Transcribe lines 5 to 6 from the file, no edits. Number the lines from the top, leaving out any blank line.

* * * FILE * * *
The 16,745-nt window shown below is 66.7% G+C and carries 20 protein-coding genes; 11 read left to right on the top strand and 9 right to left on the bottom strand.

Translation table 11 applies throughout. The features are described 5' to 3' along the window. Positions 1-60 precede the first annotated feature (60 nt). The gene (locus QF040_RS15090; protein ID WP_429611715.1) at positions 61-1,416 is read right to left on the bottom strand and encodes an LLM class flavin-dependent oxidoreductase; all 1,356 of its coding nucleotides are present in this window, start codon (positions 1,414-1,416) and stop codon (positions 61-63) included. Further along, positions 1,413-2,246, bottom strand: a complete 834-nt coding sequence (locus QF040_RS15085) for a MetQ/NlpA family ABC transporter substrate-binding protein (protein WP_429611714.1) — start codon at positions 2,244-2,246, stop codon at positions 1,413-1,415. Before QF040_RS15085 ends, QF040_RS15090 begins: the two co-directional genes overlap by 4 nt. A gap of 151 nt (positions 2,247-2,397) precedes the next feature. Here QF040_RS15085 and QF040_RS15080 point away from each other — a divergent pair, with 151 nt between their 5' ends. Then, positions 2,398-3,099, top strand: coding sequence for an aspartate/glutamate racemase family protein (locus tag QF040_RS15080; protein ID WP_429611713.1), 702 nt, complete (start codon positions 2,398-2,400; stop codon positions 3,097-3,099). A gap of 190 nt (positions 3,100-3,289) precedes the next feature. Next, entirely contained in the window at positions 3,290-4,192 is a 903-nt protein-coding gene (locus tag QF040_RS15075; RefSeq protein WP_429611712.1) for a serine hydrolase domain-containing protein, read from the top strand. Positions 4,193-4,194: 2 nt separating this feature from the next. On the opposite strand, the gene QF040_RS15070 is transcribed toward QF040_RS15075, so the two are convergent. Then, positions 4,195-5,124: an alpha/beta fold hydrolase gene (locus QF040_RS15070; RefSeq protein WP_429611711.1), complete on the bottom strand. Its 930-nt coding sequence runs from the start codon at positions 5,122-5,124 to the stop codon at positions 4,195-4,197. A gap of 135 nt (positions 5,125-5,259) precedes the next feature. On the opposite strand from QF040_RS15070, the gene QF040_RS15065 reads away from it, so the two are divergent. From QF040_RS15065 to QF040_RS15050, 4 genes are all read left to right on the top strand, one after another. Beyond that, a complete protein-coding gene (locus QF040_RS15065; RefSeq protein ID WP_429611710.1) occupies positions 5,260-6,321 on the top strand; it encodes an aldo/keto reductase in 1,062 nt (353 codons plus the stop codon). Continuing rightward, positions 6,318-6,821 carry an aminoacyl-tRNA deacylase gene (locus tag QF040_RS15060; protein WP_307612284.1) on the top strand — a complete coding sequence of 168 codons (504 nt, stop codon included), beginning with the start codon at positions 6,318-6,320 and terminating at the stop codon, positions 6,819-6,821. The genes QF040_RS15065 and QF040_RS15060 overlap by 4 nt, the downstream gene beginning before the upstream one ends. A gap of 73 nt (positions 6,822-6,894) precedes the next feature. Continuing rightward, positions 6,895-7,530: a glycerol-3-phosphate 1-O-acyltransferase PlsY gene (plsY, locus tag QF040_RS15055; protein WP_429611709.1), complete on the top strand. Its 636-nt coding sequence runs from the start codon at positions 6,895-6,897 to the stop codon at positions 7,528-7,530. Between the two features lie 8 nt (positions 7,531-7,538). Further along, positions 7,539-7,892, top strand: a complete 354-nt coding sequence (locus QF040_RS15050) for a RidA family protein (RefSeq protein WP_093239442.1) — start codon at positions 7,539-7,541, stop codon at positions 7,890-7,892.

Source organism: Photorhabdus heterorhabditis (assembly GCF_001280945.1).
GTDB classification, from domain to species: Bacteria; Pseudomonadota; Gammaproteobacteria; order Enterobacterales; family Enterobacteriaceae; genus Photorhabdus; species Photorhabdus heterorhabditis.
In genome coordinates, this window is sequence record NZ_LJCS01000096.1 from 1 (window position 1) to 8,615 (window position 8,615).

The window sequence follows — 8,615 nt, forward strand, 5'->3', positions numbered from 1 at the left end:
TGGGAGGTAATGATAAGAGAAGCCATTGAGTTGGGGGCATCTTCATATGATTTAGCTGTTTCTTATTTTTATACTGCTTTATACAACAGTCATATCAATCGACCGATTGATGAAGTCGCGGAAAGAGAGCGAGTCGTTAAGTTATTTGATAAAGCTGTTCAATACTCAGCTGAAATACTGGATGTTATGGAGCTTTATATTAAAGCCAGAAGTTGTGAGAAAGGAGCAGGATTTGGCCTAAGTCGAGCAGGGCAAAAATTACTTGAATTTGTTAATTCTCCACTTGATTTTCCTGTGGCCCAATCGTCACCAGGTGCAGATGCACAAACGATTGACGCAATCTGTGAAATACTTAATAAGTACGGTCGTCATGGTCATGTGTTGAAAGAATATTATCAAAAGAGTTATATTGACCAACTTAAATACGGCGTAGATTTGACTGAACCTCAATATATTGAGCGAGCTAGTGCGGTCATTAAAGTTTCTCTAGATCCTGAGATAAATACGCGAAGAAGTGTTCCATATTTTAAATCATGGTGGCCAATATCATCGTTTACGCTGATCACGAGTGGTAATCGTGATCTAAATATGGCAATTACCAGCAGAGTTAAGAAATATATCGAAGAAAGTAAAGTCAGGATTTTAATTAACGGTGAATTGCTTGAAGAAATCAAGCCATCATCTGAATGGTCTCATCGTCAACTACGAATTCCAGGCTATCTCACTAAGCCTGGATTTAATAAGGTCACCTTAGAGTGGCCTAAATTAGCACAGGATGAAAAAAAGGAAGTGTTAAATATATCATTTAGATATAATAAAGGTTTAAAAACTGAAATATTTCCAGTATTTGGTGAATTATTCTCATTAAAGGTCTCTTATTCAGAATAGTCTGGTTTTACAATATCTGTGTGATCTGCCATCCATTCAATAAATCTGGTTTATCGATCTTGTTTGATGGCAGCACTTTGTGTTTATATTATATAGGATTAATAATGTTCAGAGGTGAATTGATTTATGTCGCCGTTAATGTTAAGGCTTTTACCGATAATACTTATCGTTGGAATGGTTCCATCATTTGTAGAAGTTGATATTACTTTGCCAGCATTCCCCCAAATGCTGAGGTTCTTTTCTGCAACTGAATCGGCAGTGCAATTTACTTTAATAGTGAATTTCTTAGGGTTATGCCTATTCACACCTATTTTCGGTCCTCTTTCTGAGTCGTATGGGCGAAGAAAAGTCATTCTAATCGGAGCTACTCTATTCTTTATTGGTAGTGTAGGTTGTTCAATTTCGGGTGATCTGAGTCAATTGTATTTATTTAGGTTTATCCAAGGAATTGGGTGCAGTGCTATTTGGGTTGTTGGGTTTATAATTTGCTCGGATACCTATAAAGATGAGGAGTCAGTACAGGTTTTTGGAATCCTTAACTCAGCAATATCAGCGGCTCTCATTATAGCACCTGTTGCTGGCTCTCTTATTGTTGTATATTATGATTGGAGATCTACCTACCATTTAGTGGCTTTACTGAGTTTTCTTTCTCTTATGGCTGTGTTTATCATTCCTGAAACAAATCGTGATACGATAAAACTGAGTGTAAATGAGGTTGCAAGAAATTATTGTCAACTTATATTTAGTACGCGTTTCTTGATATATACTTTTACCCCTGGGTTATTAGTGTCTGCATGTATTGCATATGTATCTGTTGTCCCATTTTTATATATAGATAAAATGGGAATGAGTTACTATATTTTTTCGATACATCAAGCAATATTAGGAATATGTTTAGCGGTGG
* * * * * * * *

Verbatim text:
In genome coordinates, this window is sequence record NZ_LJCS01000096.1 from 1 (window position 1) to 8,615 (window position 8,615).

The window sequence follows — 8,615 nt, forward strand, 5'->3', positions numbered from 1 at the left end: